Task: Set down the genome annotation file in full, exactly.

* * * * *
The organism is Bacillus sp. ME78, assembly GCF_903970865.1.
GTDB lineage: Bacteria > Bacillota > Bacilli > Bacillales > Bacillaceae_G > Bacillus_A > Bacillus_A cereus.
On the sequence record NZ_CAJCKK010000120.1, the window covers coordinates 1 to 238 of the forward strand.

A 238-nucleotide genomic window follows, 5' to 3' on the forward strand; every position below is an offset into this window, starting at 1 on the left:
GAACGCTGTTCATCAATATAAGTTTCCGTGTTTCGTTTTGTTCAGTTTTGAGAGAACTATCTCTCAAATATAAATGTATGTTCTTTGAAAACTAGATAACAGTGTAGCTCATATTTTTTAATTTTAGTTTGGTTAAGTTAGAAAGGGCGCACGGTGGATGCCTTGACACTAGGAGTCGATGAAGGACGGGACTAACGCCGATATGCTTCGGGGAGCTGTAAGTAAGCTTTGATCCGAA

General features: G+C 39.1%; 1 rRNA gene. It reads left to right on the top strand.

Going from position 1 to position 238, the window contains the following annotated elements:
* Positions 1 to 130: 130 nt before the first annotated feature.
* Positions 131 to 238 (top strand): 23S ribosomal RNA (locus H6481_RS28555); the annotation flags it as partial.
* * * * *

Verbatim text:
The organism is Bacillus sp. ME78, assembly GCF_903970865.1.
GTDB lineage: Bacteria > Bacillota > Bacilli > Bacillales > Bacillaceae_G > Bacillus_A > Bacillus_A cereus.
On the sequence record NZ_CAJCKK010000120.1, the window covers coordinates 1 to 238 of the forward strand.

A 238-nucleotide genomic window follows, 5' to 3' on the forward strand; every position below is an offset into this window, starting at 1 on the left:
GAACGCTGTTCATCAATATAAGTTTCCGTGTTTCGTTTTGTTCAGTTTTGAGAGAACTATCTCTCAAATATAAATGTATGTTCTTTGAAAACTAGATAACAGTGTAGCTCATATTTTTTAATTTTAGTTTGGTTAAGTTAGAAAGGGCGCACGGTGGATGCCTTGACACTAGGAGTCGATGAAGGACGGGACTAACGCCGATATGCTTCGGGGAGCTGTAAGTAAGCTTTGATCCGAA

General features: G+C 39.1%; 1 rRNA gene. It reads left to right on the top strand.

Going from position 1 to position 238, the window contains the following annotated elements:
* Positions 1 to 130: 130 nt before the first annotated feature.
* Positions 131 to 238 (top strand): 23S ribosomal RNA (locus H6481_RS28555); the annotation flags it as partial.